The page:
Monday, May 13, 2013
Zom - Multiversal Holocaust EP (2013)
The title track ranges from ritual, dark intro ambiance, to a noisy, blasting epileptic seizure, to a morass of monolithic, dreary crushing doom over which a searing, depressive melody ranges, like watching cattle graze on some fiery plain of Hell. They even bust out a monstrous, roiling thrash passage near the close of the tune (and another in "Terror of the Cosmos"). Guitars have a tone the consistency leprous, festering flesh, while the bass lines are so corrosive that they could probably cleanse the nastier tile grout on your bathroom floor. Drums manifest a steady, crashing diatribe that functions beautifully alongside the genuine rawness of the riff progressions, and the vocals here are like a mixture of Martin van Drunen's coarse, grotesque guttural sustain with fits of unintelligible raving that reminded me of early filth-grind like Napalm Death's Scum, or some of the most suicidal post-Burzum black metal you can imagine. In fact, it wouldn't be out of the realm of possibility to imagine the creators of this limiting their influences to that record, as well as the early works of Autopsy, Nihilist, Repulsion, Slayer, Possessed, Asphyx and Carcass. Nothing here sounds as if it was conceived past maybe 1991-2, with the exception of the vast, tumultous vocal mix with loads of reverb echoing out over the primal foundation.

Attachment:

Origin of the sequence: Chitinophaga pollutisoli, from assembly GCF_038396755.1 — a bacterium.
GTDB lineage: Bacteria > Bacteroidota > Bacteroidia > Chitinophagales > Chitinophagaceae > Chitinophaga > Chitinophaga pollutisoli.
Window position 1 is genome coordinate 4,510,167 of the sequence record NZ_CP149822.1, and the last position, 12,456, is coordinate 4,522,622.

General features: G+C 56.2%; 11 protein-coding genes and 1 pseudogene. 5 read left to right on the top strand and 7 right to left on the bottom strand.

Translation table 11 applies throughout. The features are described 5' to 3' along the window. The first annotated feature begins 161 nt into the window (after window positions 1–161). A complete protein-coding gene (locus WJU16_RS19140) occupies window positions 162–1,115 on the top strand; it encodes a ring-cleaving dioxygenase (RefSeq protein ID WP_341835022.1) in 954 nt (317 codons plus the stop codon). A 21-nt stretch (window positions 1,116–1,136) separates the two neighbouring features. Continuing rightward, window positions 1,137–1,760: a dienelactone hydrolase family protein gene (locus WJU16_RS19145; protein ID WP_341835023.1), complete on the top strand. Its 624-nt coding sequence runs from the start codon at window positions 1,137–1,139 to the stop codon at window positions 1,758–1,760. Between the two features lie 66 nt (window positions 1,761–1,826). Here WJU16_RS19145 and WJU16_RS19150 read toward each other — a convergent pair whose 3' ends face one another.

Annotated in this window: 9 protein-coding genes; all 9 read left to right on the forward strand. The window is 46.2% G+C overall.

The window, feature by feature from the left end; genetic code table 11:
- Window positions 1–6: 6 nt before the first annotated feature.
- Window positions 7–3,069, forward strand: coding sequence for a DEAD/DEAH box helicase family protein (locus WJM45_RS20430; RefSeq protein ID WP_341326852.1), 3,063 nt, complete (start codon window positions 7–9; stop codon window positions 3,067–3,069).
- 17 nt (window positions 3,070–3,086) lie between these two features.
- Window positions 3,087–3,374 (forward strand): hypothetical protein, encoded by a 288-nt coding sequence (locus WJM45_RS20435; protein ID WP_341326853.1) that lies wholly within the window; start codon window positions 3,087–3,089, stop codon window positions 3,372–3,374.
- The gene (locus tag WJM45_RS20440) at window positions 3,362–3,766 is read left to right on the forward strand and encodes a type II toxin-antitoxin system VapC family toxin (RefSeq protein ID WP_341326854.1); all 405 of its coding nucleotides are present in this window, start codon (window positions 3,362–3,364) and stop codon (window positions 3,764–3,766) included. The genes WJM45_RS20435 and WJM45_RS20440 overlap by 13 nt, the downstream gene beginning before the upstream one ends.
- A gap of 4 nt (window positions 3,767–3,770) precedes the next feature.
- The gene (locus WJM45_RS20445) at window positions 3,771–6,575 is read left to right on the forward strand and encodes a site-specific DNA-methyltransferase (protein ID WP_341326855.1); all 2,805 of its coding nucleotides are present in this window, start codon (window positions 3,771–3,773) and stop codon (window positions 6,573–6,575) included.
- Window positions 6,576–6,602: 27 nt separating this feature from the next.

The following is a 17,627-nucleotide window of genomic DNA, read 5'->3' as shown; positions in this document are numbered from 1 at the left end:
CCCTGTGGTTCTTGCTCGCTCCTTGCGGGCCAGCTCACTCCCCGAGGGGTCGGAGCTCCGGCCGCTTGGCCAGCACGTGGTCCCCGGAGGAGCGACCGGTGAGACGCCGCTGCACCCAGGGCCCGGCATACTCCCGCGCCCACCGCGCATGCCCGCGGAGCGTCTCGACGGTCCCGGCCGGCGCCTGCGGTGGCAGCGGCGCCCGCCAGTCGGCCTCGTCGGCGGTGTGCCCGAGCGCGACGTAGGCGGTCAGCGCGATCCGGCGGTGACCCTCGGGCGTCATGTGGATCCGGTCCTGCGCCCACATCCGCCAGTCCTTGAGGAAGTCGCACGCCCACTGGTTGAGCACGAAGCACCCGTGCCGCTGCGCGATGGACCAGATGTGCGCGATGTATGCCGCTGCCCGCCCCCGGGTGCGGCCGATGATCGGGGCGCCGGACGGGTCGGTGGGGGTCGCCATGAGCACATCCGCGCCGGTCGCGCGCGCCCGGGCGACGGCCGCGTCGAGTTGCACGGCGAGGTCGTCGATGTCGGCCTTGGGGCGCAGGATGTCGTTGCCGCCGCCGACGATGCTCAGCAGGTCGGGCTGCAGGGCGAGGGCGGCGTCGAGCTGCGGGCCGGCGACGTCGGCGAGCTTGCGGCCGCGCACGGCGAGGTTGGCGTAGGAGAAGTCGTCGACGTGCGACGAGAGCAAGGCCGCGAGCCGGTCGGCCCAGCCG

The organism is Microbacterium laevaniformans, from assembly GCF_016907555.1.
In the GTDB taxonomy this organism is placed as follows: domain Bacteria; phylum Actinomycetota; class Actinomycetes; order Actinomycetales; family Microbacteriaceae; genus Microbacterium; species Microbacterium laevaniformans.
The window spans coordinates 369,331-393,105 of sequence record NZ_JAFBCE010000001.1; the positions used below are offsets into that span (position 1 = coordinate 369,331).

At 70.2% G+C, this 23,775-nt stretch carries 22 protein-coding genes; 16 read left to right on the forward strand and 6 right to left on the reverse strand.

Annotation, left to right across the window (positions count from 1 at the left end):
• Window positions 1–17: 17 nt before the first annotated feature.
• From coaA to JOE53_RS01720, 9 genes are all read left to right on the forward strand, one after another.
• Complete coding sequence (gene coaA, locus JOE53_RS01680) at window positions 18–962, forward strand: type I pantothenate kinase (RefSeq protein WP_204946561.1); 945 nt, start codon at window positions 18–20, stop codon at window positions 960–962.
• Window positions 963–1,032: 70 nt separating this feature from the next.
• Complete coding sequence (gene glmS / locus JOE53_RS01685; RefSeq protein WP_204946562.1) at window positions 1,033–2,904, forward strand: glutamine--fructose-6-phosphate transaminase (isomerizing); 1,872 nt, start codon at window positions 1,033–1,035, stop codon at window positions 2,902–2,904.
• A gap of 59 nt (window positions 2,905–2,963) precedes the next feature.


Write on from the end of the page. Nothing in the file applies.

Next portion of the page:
Granted, there are only two tracks here, being a 7", and a few folks might already have them from the extremely limited demo they handed out last year, but not a second goes past on this EP in which I don't feel genuinely terrified, or at least as shaken as this style is going to get me being that I'm no longer 12. I can't also claim that the individual components of the sound are also that original or perfect, whether being the choices in production or the riffing choices. Yet the way it all comes together like the mismatched limbs of a composite corpse in some Frankenstein lab definitely feels fresh and revitalized despite its hideous throwback stench. Few such younger bands are capable of such ugly songwriting that manages to retain itself in the listener's memory, even without the presence of novel melodies or terribly impressive riffs, but ZOM is so meticulously balanced on the precipice of revulsion and control that I just can't get enough of these songs. A win for Iron Bonehead Productions and for anyone who enjoys a whiff of a freshly opened tomb or unearthed grave. Death and puke forever.
Verdict: Win [8.75/10]